Documentary Sidebar : “Batman & Bill”


Trash Film Guru

Odds are pretty good that the 50%- or- so of my regular readers (not that there’s anything “regular” about any of us, of course!) who speak fluent “comic book-ese” are well aware of the industry’s sorry ethical history, but for the other half who are blissfully unaware of how badly outfits like Marvel and DC have put the screws to the creative geniuses who dreamed up their billion-dollar properties, the reality can be shocking : Jerry Siegel and Joe Shuster selling away the rights to Superman in perpetuity for the princely sum of $130 just before they were shipped off to war because they wanted to provide a little something for their families in case they didn’t come back home; Jack Kirby’s struggles just to get back the thousands of pages of original art he drew of the hundreds of characters he invented and his family’s subsequent legal battles after…

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She Was Never Lovelier: Rita Hayworth in COVER GIRL (Columbia 1944)


cracked rear viewer

Bright, bold, and bouncy, COVER GIRL was a breakthrough film for both Rita Hayworth and Gene Kelly. Sultry, redheaded Rita had been kicking around Hollywood for ten years before Columbia Pictures gave her this star-making vehicle, while Kelly, on loan from MGM, was given free rein to create the memorable dance sequences. Throw in the comedic talents of Phil Silvers   and Eve Arden , plus a bevy of beauties and songs by Jerome Kern and Ira Gershwin, and you have what very well may be the quintessential 40’s musical.

Rusty Parker (Rita) is a hoofer at Danny McGuire’s (Kelly) joint in Brooklyn (where else?). She enters a contest sponsored by Vanity Magazine to find a new cover girl for their 50th anniversary issue. Editor John Coudair ( Otto Kruger ) spots her and is reminded of the girl he once loved and lost (who turns out to have been…

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A Movie A Day #126: Baby Face Nelson (1957, directed by Don Siegel)


The place is Chicago.  The time is the era of Prohibition.  The head of the Chicago Outfit, Rocca (Ted de Corsia), has arranged for a career criminal named Lester Gillis (Mickey Rooney) to be released from prison.  A crack shot and all-around tough customer, Gillis has only two insecurities: his diminutive height and his youthful appearance.  Rocca wants to use Gillis as a hit man but Gillis prefers to rob banks.  When Rocca attempts to frame Gillis for a murder, Gillis first guns down his former benefactor and then goes on the run with his girlfriend, Sue Nelson (Carolyn Jones).  Because they are both patients of the same underworld doctor (played by Sir Cedric Hardwicke), Gillis eventually meets public enemy number one, John Dillinger (Leo Gordon).  Joining Dillinger’s gang, Gillis becomes a famous bank robber and is saddled with a nickname that he hates: Baby Face Nelson.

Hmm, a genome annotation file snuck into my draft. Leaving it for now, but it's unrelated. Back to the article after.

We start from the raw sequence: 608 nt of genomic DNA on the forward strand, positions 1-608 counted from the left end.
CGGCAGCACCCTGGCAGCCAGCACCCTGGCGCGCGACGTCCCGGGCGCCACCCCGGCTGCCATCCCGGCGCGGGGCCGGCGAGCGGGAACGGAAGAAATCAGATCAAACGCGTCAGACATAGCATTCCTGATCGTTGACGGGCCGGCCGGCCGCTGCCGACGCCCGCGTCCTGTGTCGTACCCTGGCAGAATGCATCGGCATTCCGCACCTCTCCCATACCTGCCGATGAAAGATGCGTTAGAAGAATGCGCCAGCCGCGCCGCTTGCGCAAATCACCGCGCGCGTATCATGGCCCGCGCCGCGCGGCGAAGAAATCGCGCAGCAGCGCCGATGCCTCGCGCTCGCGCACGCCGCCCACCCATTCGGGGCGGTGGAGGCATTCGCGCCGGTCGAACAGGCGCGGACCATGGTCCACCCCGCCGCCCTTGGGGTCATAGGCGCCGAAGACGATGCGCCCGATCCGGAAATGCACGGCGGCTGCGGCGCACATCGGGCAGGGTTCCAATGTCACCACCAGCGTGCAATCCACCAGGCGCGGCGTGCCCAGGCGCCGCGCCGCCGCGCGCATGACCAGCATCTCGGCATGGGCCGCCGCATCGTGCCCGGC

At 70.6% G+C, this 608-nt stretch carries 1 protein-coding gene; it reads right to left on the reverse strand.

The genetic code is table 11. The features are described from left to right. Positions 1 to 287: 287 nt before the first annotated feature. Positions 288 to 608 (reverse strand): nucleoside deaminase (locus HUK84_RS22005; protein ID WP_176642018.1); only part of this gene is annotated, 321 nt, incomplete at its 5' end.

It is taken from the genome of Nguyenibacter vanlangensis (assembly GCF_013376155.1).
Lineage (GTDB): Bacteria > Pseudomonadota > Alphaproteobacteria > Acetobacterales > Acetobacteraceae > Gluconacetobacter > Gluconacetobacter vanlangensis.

While it is true that Lester “Baby Face Nelson” Gillis was an associate of John Dillinger’s and supposedly hated his nickname, the rest of this biopic is highly fictionalized.  The real Baby Face Nelson was a family man who, when he went on the run, took his wife and two children with him.  While he did get his start running with a Chicago street gang, there is also no evidence that Nelson was ever affiliated with the Chicago Outfit.  (The film’s Rocca is an obvious stand-in for Al Capone.)  In real life, it was Dillinger, having just recently escaped from jail, who hooked up with Nelson’s gang.  The film Nelson is jealous of Dillinger and wants to take over the gang but, in reality, the gang had no leader.  Because Nelson killed three FBI agents (more than any other criminal), he has developed a reputation for being one of the most dangerous of the Depression-era outlaws but, actually, he was no more violent than the typical 1930s bank robber.  Among the era’s outlaws, Dillinger was more unique for only having committed one murder over the course of his career.  In this film (and practically every other film that has featured Baby Face Nelson as a character), Nelson is a full on psychopath, one who even aims his gun at children.

Baby Face Nelson may be terrible history but it is still an excellent B-movie.  Don Siegel directs in his usual no-nonsense style and Mickey Rooney does a great job, playing Baby Face Nelson as a ruthless but insecure criminal with a perpetual chip on his shoulder.  As his fictional girlfriend, Carolyn Jones is both tough and sexy, a moll that any gangster would be lucky to have waiting for him back at the safe house.  B-movie veterans like Thayer David, Jack Elam, Elisha Cook Jr., and John Hoyt all have colorful supporting roles but the most unexpected name in the cast is that of Cedric Hardwicke, playing an alcoholic surgeon with broken down dignity.